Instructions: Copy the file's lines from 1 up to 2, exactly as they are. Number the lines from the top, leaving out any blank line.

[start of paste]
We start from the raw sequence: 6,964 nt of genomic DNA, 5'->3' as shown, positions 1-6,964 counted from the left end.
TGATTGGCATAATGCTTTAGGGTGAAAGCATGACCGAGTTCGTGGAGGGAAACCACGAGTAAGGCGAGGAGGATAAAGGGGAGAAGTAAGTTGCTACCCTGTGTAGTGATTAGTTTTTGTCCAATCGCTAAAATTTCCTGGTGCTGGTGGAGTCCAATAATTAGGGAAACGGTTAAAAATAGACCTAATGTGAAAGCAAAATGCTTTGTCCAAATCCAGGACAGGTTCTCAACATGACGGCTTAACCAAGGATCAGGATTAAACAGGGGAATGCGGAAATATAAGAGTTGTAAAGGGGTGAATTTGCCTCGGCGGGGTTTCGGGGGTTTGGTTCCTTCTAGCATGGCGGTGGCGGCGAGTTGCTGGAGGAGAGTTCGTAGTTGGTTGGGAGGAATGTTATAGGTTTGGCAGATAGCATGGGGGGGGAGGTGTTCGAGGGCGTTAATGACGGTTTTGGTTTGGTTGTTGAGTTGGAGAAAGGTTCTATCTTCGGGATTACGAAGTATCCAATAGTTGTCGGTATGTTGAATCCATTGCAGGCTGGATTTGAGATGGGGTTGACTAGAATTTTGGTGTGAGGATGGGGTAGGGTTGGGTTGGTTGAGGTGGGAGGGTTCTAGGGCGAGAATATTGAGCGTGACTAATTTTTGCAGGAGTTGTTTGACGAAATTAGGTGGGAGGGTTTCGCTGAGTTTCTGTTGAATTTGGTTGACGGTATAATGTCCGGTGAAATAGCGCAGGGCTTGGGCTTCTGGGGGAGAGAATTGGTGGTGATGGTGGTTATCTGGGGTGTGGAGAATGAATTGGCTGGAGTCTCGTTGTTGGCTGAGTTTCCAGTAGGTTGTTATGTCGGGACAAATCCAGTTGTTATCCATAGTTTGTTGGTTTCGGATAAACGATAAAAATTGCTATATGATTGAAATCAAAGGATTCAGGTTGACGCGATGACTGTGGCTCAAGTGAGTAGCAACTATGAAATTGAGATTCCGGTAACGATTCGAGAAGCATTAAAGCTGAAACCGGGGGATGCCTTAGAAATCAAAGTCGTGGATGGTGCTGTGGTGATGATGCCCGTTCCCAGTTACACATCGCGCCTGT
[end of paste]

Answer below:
We start from the raw sequence: 6,964 nt of genomic DNA, 5'->3' as shown, positions 1-6,964 counted from the left end.
TGATTGGCATAATGCTTTAGGGTGAAAGCATGACCGAGTTCGTGGAGGGAAACCACGAGTAAGGCGAGGAGGATAAAGGGGAGAAGTAAGTTGCTACCCTGTGTAGTGATTAGTTTTTGTCCAATCGCTAAAATTTCCTGGTGCTGGTGGAGTCCAATAATTAGGGAAACGGTTAAAAATAGACCTAATGTGAAAGCAAAATGCTTTGTCCAAATCCAGGACAGGTTCTCAACATGACGGCTTAACCAAGGATCAGGATTAAACAGGGGAATGCGGAAATATAAGAGTTGTAAAGGGGTGAATTTGCCTCGGCGGGGTTTCGGGGGTTTGGTTCCTTCTAGCATGGCGGTGGCGGCGAGTTGCTGGAGGAGAGTTCGTAGTTGGTTGGGAGGAATGTTATAGGTTTGGCAGATAGCATGGGGGGGGAGGTGTTCGAGGGCGTTAATGACGGTTTTGGTTTGGTTGTTGAGTTGGAGAAAGGTTCTATCTTCGGGATTACGAAGTATCCAATAGTTGTCGGTATGTTGAATCCATTGCAGGCTGGATTTGAGATGGGGTTGACTAGAATTTTGGTGTGAGGATGGGGTAGGGTTGGGTTGGTTGAGGTGGGAGGGTTCTAGGGCGAGAATATTGAGCGTGACTAATTTTTGCAGGAGTTGTTTGACGAAATTAGGTGGGAGGGTTTCGCTGAGTTTCTGTTGAATTTGGTTGACGGTATAATGTCCGGTGAAATAGCGCAGGGCTTGGGCTTCTGGGGGAGAGAATTGGTGGTGATGGTGGTTATCTGGGGTGTGGAGAATGAATTGGCTGGAGTCTCGTTGTTGGCTGAGTTTCCAGTAGGTTGTTATGTCGGGACAAATCCAGTTGTTATCCATAGTTTGTTGGTTTCGGATAAACGATAAAAATTGCTATATGATTGAAATCAAAGGATTCAGGTTGACGCGATGACTGTGGCTCAAGTGAGTAGCAACTATGAAATTGAGATTCCGGTAACGATTCGAGAAGCATTAAAGCTGAAACCGGGGGATGCCTTAGAAATCAAAGTCGTGGATGGTGCTGTGGTGATGATGCCCGTTCCCAGTTACACATCGCGCCTGT